Telemedicine, and the concept of meeting patients where they are, is gaining ground rapidly.
As consumer technologies like Skype have taken off, televisits are now possible between doctors and patients who may be at far-flung locations. At the Mayo Clinic, too, doctors are meeting with patients virtually, and since 2009, doctors at its flagship Rochester location have conducted more than 2,000 televisits with patients.
But when one of Mayo’s Center For Innovation’s design researchers started visiting patients in Iowa, Wisconsin and Minnesota, he encountered a theme that may well be counterintuitive when trying to set up a telemedicine program. Matthew Gardner, the lead designer for the Connected Care platform, described those insights at Mayo Clinic’s recently concluded Transform conference.
The Connected Care Platform within the Center For Innovation has a single aim: to develop sustainable models to extend the scope of specialty care from where it is currently available (hospitals and clinics) to other settings.
“We are trying to get specialty knowledge out beyond the walls of the clinic,” Gardner said in an interview Thursday. “This has basically morphed into meeting the patients where they are.”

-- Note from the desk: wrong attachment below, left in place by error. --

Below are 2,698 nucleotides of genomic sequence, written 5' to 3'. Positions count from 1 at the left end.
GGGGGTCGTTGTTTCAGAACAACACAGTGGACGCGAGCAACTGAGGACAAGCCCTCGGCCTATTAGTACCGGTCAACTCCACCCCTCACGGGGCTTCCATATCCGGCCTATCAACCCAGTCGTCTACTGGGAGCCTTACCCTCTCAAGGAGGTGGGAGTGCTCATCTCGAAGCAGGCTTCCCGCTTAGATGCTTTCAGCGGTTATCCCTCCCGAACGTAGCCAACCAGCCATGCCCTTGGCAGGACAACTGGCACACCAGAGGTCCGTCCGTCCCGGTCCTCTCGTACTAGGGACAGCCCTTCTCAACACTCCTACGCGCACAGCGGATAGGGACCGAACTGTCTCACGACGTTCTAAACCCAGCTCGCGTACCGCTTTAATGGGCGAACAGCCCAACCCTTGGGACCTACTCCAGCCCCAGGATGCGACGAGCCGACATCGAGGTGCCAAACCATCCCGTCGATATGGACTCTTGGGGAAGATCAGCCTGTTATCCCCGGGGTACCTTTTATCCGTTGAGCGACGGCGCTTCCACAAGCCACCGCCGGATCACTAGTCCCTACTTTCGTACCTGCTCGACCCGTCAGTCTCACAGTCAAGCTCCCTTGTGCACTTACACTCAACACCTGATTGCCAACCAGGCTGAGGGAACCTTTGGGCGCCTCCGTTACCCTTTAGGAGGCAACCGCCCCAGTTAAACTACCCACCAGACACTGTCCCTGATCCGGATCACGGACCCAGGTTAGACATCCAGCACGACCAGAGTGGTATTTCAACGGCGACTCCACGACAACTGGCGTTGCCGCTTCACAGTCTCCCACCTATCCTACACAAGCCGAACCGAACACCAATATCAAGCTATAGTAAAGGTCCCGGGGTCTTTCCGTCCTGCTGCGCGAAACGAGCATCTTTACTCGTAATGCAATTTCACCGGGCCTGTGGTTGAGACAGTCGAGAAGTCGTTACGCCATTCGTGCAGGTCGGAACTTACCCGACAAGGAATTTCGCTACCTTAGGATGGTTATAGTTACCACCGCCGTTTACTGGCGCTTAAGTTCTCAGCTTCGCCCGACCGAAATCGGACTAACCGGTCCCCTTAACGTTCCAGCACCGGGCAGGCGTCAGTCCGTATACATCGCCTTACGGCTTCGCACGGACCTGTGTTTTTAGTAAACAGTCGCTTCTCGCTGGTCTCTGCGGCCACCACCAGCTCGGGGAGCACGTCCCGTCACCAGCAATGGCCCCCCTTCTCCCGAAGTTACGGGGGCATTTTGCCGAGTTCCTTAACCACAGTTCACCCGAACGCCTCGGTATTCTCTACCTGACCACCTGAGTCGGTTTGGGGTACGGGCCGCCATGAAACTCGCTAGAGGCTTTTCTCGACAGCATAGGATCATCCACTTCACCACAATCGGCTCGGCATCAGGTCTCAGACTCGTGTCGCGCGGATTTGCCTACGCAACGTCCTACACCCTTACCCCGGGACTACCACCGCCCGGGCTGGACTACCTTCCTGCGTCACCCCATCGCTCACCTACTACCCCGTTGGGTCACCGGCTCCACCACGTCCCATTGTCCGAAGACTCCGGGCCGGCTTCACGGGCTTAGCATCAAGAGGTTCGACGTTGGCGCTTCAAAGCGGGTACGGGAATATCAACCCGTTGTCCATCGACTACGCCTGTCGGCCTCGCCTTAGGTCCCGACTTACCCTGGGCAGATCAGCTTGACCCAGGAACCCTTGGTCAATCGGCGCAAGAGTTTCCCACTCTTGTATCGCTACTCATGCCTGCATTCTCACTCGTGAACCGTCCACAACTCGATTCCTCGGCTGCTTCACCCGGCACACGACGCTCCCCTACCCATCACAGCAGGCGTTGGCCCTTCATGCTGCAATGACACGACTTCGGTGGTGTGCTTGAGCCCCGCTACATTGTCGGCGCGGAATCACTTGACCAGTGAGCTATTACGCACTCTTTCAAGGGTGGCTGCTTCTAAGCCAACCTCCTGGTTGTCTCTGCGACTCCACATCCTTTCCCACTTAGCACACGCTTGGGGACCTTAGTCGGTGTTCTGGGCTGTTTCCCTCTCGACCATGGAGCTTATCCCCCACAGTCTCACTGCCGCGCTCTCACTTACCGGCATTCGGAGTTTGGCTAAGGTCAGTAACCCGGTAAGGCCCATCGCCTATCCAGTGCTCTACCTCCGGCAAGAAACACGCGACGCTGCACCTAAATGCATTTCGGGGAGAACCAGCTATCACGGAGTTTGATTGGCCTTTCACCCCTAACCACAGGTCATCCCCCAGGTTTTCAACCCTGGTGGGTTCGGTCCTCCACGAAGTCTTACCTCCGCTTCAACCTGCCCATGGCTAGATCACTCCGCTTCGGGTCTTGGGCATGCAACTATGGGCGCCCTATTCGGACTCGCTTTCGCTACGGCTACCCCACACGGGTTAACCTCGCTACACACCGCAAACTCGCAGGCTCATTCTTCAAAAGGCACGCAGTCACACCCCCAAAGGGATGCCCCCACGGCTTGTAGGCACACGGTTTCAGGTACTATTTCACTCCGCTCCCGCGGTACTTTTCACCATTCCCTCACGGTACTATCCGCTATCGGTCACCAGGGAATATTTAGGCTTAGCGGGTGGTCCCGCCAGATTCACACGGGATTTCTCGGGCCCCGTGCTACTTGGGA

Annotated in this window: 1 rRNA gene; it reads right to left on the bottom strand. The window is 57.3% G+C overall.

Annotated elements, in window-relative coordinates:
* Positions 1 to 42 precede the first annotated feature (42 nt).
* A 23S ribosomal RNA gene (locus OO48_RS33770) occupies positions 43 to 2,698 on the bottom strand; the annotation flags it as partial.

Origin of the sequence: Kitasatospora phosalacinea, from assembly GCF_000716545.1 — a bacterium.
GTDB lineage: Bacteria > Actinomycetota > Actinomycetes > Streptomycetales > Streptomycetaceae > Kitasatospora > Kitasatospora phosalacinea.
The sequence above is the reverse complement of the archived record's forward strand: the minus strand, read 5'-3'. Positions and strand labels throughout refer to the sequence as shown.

In that effort Gardner has been working with specialists who are using video-based telemedicine to interact with patients. This is more convenient for both the physician, who otherwise would have to make the trip to the local clinic, and the patient, who would have to travel to Mayo instead. Through this program the patient is able to use the local clinic’s communication system that uses CISCO equipment as opposed to using Skype from home, Gardner said.
To be able to fully understand the patient experience, Gardner traveled to Decorah, Iowa; La Crosse, Wisconsin; Albert Lea and Austin in Minnesota to talk with a handful of patients. His list of questions included one that asked whether there was ever any time where a video consultation would be inappropriate.
And surprisingly a theme emerged. Several patients, one of whom lived alone, responded that if the doctor had bad news to deliver, then it would be much better to have that conversation in person.
“The response hit me with a stark reality. The patient was saying “I don’t want to face this alone. I want a more proximate touch,'” Gardner said.
Gardner said Mayo physicians already take into account a patient’s emotional make-up as well as technological savvy (Can they find cnn.com?) to judge whether they are candidates for interacting with physicians through televisits. But this response from patients is something to pay close attention to.
“I think it’s an insight that becomes much more weighty when [televisits] become the norm of communication,” Gardner said.